In the world of arts funding, pretty much everything -- orchestral seats, chairs, drinking fountains, seats, curtains, rest rooms -- is now a "donor opportunity." Given this situation, it looks like sponsoring individual dancers is the new reality ... at least for companies with a donor base that can support it.
If I recall correctly, ABT did not start off with sponsorship for all the principals. That happened only with time, as is probably the goal at SF.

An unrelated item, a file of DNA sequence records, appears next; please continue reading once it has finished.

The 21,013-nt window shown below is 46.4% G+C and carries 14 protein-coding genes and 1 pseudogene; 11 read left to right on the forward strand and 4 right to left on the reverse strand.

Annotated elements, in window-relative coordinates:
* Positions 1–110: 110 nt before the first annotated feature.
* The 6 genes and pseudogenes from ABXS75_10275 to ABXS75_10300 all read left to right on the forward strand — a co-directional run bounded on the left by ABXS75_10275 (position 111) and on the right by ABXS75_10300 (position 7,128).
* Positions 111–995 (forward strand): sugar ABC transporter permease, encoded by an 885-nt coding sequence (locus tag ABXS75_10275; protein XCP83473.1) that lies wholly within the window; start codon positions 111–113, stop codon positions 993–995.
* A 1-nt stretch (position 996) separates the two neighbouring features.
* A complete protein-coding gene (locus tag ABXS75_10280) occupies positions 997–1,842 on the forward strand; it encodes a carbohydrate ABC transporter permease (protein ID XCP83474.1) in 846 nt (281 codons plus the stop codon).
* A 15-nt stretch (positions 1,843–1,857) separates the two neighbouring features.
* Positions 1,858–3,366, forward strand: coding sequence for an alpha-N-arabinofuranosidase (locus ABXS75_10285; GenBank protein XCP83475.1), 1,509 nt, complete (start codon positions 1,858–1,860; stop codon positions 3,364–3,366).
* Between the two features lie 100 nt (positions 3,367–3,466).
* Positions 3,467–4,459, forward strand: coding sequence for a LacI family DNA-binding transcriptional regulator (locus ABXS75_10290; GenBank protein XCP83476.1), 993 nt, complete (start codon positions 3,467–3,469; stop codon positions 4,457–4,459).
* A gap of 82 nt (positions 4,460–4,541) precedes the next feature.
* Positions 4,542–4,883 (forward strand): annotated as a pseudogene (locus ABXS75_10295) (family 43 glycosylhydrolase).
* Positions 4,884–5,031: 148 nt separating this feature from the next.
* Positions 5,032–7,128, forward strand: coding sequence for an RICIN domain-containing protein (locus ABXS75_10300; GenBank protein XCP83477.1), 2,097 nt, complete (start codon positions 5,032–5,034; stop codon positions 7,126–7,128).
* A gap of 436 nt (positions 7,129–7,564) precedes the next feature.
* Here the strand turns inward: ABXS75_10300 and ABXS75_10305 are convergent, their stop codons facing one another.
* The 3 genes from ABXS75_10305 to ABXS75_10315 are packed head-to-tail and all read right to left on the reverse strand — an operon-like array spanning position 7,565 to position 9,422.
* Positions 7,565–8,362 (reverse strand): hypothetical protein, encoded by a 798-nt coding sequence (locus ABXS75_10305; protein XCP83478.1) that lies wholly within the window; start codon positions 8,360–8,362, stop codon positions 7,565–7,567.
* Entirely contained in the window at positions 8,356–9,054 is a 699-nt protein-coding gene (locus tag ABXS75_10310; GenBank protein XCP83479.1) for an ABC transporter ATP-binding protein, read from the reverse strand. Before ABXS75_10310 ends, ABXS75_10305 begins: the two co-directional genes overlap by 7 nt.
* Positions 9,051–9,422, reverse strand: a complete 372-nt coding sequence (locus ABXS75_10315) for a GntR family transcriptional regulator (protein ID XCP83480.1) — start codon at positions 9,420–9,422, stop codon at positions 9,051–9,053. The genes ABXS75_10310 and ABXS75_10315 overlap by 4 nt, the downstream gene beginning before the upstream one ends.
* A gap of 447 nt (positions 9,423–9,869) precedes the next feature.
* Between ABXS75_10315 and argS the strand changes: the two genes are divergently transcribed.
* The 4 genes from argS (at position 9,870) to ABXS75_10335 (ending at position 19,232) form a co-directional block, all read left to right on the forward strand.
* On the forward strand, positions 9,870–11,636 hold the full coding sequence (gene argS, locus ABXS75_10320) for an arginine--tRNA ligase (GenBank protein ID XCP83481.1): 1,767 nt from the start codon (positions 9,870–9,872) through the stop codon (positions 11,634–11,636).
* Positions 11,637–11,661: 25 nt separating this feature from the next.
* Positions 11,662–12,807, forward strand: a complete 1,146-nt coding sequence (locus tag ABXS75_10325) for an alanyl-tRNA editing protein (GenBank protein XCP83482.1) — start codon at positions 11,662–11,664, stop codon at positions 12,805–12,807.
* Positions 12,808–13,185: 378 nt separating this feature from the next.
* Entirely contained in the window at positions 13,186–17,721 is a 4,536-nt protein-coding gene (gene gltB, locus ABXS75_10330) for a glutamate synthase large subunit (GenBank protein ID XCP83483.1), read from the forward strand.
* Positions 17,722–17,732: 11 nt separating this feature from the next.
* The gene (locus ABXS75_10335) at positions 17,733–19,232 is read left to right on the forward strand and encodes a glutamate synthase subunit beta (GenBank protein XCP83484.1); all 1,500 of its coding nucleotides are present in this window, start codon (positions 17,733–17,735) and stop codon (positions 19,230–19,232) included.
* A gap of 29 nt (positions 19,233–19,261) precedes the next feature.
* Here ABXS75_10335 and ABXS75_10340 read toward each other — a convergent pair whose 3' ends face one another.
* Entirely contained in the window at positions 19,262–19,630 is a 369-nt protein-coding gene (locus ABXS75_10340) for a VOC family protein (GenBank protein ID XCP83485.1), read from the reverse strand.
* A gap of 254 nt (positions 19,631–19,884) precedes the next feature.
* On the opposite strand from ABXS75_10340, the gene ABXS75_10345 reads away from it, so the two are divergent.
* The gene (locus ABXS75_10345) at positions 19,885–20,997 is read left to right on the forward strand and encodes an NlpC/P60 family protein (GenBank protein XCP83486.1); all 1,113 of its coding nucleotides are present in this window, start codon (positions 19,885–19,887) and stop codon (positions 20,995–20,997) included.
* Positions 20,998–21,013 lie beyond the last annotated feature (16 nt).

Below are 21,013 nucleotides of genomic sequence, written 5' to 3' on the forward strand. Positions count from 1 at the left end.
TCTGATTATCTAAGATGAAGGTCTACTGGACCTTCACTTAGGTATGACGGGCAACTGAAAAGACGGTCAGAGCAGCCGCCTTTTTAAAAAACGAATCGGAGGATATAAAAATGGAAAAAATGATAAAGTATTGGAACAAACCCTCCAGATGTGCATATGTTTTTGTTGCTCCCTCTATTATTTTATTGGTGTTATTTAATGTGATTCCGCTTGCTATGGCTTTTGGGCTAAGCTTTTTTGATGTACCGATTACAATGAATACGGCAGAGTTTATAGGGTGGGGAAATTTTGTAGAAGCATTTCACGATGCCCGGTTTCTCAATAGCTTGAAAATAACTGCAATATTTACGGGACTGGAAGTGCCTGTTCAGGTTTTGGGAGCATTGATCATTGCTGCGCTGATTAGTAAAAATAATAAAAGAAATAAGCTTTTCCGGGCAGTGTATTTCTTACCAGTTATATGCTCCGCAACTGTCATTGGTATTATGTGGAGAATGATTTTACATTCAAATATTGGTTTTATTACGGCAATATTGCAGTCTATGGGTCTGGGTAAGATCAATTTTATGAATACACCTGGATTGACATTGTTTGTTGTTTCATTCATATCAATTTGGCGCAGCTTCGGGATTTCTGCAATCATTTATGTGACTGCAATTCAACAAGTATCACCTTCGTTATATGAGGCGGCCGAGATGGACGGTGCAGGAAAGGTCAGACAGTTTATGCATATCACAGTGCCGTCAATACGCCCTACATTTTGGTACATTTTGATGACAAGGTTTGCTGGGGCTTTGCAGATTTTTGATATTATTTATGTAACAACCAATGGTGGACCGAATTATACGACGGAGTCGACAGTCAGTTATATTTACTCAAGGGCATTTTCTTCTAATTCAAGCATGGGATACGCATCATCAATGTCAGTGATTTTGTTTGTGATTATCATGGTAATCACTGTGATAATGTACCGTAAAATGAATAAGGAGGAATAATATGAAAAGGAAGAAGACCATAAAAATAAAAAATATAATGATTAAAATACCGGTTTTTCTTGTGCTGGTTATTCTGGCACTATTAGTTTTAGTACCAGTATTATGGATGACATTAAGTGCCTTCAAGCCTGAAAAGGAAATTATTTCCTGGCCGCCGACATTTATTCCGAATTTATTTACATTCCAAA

One serious drawback to this would be if the patron begin to act as though the individual dancer actually owes them some sort of compensatory service. Or, if the sponsorship is contingent on hiring or promoting a protege who might or might not qualify otherwise. There's a reference in the NY Times story linked by abatt to a board member of Colorado Ballet who went to China scouting for dancers and who returned with an offer to pay a year's salary and expenses for two dancers he liked. One dancer worked out; the other (too tall) did not. This sets a bad precedent. I also wonder about those rare sponsored corps dancers. It would be unfortunate if the sponsor turned out to be a doting relative with deep pockets, or something like that.